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The effects of unused stress energy

The body reacts to stress in an automatic physiological reaction.

This is a bodily behaviour that we could see as an emergency behaviour over which we have no control and is followed by specific actions.


Slap? Run? Go foetal?

Our innate and overt reaction to stress is well known; it is fight, flight and freeze. These are things we, possibly, should do based on our physiological setup, yet, commonly we do not:


Slap! - A customer or client who stresses us.

Run! - When being forced to share our workspace – hot desking.

Go foetal! - When the appraisal meeting becomes a slaughter.


The fact is, the more we adhere to social norms (our own norms), the more we are going to suppress these innate and reactive behaviours to stress.

I am not saying to go out and slap the person who annoys you, run from every confrontation you encounter or become paralysed in the face of adversity. But to learn to be aware of these behaviours (wanted or not) and learn how to use the stress-energy functionally. In the context, we are living in.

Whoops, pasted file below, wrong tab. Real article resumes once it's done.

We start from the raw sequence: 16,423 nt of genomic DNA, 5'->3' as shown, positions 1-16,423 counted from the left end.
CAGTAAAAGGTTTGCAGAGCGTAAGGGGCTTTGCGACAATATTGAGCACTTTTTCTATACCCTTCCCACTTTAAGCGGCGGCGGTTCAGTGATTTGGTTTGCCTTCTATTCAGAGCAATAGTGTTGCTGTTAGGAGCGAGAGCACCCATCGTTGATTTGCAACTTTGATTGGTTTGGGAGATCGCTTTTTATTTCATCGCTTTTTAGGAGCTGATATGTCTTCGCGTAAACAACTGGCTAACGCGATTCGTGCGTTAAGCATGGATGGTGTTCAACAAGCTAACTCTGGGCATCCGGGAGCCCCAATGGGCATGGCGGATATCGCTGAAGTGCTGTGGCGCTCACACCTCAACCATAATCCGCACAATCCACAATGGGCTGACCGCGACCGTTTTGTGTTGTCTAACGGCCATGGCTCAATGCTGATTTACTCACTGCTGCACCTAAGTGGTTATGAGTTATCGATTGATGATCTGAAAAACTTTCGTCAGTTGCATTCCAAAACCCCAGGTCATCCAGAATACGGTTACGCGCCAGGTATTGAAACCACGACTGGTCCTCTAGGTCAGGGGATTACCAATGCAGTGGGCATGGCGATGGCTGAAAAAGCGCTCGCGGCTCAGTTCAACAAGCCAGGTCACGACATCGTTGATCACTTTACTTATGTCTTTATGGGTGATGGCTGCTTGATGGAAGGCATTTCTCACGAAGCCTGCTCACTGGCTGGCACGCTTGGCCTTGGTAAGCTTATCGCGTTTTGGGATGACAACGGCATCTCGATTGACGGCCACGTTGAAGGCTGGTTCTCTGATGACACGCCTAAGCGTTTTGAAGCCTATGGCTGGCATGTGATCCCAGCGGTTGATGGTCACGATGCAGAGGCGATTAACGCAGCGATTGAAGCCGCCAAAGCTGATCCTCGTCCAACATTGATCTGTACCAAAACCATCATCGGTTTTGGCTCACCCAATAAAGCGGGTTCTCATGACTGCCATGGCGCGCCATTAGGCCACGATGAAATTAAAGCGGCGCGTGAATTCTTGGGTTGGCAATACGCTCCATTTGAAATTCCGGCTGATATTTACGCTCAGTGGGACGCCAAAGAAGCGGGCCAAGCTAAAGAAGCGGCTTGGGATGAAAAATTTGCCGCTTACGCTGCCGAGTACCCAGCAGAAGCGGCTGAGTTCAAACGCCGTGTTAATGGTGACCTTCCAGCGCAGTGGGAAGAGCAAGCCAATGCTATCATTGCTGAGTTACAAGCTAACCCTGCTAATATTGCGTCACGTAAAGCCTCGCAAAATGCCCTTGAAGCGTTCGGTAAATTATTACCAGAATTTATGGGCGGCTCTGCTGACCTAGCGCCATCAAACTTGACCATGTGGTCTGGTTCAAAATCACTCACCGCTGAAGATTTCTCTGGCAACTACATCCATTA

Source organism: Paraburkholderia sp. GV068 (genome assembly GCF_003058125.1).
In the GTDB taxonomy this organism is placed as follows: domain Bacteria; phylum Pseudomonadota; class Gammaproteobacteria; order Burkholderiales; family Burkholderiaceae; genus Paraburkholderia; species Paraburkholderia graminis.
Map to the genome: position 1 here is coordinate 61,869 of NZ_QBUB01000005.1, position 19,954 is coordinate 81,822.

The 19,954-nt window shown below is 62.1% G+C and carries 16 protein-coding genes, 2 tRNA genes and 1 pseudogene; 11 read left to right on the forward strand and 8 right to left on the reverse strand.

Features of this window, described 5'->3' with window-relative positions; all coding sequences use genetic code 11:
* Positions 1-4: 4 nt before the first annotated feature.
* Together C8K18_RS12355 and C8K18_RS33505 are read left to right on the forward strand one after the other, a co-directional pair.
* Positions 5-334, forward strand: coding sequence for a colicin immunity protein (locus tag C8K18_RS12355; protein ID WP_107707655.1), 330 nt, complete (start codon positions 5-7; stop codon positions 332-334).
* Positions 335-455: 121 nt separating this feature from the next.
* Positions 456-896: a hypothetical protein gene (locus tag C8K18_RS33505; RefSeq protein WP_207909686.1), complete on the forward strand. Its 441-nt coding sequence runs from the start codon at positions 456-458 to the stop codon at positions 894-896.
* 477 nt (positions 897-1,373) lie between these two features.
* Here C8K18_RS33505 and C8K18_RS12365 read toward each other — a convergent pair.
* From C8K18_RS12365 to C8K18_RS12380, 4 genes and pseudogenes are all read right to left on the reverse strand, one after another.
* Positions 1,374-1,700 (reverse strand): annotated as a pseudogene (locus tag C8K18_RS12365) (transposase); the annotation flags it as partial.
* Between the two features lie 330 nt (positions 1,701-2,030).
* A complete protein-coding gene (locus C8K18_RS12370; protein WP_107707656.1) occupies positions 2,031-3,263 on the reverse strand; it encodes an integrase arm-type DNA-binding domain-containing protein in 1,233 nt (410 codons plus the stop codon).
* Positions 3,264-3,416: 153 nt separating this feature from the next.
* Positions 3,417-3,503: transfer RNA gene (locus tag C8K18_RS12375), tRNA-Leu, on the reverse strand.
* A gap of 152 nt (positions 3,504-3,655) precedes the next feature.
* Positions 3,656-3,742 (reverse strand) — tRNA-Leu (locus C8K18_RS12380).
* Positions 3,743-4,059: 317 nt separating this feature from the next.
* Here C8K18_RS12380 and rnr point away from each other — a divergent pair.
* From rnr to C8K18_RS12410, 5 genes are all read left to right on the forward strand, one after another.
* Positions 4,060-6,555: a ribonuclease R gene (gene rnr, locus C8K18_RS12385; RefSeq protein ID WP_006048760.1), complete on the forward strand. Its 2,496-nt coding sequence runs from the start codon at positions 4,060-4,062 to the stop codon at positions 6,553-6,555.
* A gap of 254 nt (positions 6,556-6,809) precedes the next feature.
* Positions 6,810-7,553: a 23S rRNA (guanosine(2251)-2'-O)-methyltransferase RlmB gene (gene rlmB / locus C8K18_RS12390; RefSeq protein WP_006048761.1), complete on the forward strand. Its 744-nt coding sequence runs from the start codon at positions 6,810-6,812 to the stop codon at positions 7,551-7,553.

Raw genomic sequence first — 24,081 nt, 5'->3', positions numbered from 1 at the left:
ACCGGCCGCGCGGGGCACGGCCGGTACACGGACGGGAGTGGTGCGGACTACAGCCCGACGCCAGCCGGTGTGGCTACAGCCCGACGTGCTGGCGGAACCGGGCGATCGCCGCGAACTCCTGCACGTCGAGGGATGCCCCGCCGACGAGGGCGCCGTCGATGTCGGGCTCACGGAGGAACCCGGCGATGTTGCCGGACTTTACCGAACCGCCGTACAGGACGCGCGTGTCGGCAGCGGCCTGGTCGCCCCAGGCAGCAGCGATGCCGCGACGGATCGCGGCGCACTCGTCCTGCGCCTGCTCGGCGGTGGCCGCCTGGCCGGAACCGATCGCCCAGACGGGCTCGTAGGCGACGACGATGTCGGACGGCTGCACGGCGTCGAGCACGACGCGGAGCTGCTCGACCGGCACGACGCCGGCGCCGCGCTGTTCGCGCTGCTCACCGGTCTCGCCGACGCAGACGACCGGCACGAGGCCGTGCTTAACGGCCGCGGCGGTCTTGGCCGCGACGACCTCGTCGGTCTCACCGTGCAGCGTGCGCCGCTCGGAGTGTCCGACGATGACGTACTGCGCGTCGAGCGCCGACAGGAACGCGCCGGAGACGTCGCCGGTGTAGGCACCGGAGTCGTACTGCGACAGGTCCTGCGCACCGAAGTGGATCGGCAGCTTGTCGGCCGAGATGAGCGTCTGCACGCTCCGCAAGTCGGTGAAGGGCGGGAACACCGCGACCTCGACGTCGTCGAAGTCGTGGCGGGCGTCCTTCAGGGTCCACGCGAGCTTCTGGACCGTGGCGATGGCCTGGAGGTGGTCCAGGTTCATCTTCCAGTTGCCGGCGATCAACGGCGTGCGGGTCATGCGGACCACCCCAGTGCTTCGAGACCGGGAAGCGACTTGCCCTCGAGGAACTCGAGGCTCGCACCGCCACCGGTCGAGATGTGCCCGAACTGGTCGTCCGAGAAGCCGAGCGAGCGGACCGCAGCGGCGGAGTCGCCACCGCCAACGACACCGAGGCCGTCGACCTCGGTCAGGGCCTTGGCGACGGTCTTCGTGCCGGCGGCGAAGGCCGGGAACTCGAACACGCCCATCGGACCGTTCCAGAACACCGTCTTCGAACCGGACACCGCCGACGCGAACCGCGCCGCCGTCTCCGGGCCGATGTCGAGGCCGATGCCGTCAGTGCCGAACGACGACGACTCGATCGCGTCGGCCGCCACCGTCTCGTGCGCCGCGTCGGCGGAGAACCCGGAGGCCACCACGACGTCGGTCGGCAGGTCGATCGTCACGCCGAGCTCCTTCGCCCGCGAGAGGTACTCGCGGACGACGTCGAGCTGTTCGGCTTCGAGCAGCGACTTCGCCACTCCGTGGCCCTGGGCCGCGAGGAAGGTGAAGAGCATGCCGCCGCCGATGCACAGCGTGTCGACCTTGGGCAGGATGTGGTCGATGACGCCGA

Stress and our context

We are embedded in our social context. The social context may ask us to perform actions that are grossly removed from what our body prepares us to do.

As a result, a lot of mobilised substances and energies are floating around in our body – and are not being utilised. We need to keep the social context in perspective.

Of course, if this happens once in a while, we can dismantle and reabsorb the non-utilised energy. Yet if it happens again and again and again, the stress will leave a footprint. It will shape and possibly even reshape our bodies, minds and brains – and change our behaviour.


Focus on the effect it has on you:

Working consistently against our physiology can put us on the slippery slope to physical and mental suffering. This is true for individuals and the organisation. Both endanger their wellbeing.

An individual can fall ill, experiencing psychological and physiological problems. An organisation can experience an increase in sick days, resignation and consequently, a decrease in profit and prosperity. 

Knowing your stress-levels is important to be able to manage them early and be stressed less overall.